Clearly it was time away well spent for the 33-year-old who got hitched, popped a second child and got on with constructing POP Art, her debut disc, which is one out of a five album deal, and an assured first step towards mainstream acclaim. Especially considering its first single Box N Locks produced by Switch (M.I.A) and using the sample for Martha and the Muffins’ 80s new wave number Echo Beach (Martha approves).
Last I spoke to Mpho Skeef she had an independently released EP called Documented in the cut. For three whole years to have passed and for there to be this much buzz upon her return is unheard of.

Clearly it was time away well spent for the 33-year-old who got hitched, popped a second child and got on with constructing POP Art, her debut disc, which is one out of a five album deal, and an assured first step towards mainstream acclaim. Especially considering its first single Box N Locks produced by Switch (M.I.A) and using the sample for Martha and the Muffins’ 80s new wave number Echo Beach (Martha approves)."

I dig. Shouts to blackgirl LAWst for the heads up.

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Wednesday, August 12

video: yahzarah "tickler"

Sexy. According to Yahzarah also known as Purple St. James, this video was leaked by director Tchaiko Omawale today, so she shared it to the world via Twitter. "Tickler" is from the upcoming album, The Ballad of Purple St. James.

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video: eric roberson "she"

We do a lot of spotlights on HU alum, but Eric Roberson is a talent that deserves mention regardless of that fact. Here's his a commercial for the song "She" from his upcoming release, Music Fan First. Out on August 25th and available for pre-order now .

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ledisi is ready to turn it loose

Good news, people. Ledisi is back! Following her 2007 release, Lost and Found which got a 4.5 star rating from, is the album entitled Turn Me Loose. This beautiful album is set to be released on August 18th, and features soulful vocals, creative production, honest lyrics, and positive messages. Her name, Ledisi, is Yoruba meaning "to bring forth", and Ms. Young has brought forth an amazing album. The first single is "Goin Thru Changes". This album features the production of Jimmy Jam and Terry Lewis as well as Rex Rideout, Chucky Thomson and Raphael Saadiq. Ledisi shows her constant ability to interpose genres and sing from the soul with messages about love and preservance, doing so with an irresitible southern charm. Come next Tuesday, we hope you support this wonderful artist. The album is available for pre-order now.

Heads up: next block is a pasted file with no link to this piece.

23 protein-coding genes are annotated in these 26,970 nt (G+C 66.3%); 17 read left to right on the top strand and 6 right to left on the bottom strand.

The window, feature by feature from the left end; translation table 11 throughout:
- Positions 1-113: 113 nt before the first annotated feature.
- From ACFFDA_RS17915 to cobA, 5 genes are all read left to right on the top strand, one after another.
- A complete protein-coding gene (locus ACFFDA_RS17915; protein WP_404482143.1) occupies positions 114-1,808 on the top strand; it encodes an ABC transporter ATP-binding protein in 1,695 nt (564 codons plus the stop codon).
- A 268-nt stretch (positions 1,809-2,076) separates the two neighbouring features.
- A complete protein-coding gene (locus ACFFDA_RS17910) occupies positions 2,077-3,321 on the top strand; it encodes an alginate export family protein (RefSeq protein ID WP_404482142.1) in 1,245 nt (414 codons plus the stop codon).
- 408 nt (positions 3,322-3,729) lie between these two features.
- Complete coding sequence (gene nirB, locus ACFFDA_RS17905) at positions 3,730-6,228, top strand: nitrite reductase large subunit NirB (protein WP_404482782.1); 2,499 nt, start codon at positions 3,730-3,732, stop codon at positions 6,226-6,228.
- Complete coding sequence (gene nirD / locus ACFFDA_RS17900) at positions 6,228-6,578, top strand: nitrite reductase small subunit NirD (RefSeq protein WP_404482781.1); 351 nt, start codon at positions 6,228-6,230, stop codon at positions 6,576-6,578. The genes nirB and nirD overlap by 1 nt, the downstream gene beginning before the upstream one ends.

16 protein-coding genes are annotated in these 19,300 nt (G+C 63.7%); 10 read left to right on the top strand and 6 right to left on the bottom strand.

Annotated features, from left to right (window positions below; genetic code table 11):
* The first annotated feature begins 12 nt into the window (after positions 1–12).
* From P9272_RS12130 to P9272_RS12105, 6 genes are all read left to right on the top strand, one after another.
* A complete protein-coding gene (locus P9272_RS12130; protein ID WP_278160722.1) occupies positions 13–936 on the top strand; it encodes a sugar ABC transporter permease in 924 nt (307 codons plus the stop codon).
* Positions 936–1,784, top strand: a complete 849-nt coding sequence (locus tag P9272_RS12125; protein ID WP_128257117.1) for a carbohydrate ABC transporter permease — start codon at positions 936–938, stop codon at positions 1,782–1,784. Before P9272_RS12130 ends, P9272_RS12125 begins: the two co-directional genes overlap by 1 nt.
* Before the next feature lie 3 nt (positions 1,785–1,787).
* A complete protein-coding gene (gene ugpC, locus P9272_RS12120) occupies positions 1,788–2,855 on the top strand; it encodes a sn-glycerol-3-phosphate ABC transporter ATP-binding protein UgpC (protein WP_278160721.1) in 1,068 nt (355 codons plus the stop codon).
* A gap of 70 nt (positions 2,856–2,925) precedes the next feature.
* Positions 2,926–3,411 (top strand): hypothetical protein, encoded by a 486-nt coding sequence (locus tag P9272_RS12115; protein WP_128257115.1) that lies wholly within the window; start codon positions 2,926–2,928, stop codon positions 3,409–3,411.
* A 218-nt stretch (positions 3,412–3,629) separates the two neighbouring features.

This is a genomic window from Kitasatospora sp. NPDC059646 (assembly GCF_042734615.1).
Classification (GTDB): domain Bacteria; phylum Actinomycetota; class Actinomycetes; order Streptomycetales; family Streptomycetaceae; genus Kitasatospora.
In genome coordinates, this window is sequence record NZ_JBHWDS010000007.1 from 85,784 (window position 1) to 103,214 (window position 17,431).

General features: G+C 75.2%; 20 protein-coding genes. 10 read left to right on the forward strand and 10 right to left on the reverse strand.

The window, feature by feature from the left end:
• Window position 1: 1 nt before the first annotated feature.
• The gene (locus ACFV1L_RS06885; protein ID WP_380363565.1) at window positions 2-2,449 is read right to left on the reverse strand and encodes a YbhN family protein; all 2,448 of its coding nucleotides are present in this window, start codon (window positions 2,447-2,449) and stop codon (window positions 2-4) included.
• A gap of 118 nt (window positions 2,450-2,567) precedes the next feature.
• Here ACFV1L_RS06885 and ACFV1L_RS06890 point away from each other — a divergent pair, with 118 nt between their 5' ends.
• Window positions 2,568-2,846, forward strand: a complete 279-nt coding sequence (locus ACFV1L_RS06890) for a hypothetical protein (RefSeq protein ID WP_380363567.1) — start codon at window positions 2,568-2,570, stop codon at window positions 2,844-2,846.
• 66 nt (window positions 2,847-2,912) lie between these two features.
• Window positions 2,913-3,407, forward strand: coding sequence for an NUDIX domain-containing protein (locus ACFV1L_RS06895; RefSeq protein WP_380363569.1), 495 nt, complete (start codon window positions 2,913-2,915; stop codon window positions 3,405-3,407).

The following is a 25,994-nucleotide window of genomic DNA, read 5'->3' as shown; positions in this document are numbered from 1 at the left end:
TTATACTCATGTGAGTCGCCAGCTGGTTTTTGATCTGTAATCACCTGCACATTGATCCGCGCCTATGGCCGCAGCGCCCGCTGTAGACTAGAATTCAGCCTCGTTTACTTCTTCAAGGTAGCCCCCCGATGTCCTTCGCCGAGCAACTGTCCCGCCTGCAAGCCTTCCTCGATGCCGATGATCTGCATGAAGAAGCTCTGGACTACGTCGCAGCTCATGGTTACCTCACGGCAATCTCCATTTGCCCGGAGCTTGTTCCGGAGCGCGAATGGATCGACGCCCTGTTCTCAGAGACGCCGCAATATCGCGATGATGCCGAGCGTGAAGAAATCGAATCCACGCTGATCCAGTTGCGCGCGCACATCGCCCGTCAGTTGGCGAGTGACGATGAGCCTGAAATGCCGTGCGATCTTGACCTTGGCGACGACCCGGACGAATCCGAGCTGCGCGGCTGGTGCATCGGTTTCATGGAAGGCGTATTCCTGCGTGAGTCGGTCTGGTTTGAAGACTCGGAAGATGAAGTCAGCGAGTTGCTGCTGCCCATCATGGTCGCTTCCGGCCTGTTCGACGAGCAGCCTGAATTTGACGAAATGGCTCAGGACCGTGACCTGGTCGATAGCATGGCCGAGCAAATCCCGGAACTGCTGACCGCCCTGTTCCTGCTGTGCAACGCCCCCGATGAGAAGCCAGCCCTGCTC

Preview some of the tracks here:

Ledisi "Higher Than This"

Ledisi "Say No"

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bloody lowndes: hasan kwame jeffries

book info: published in 2009 by New York University Press
author info: Hasan Kwame Jeffries is a professor of history at Ohio State University. He is the nephew of Dr. Leonard and Rosalin Jeffries.

During the mania that was the election of the 44th President of the United States, Barack Obama, the euphoria was adamantly expressed by members of the new generation. The energy of young, liberal-minded Americans was felt throughout the country. Some young college-aged African Americans said that they suddenly felt a
sense of entitlement here in America. However very few acknowledged the sacrifice, plight, and struggles of the first African Americans in this country who raised to say "Enough!" and sought political power. This began the moment Africans set foot in the New World. In the contemporary era this was characterized by the Civil Rights era and Black Power movements. An important area of this struggle began in little known Lowndes County, Alabama. In this excellent work, Dr. Hasan Jeffries, recounts the story of the quest for self-determination of the African people living in Lowndes County. Those well-versed in the history of the Black Power movement will remember the story of the Lowndes Country Freedom Organization, aided by Kwame Ture (aka Stokely Carmichael) in the 1960s. This party had as its emblem, the black panther, and was the original Black Panther Party, running a political campaign in Lowndes County. In this book, Jeffries talk about that struggle but gives a succinct history of the region going back to Reconstruction.
The struggle for humanity waged in Lowndes County was characterized by much sacrifice, and we must continue to acknowledge those elders and and ancestors who put their lives on the line for a much greater cause than the election of a Black president. For them, the struggle encompassed a greater aim.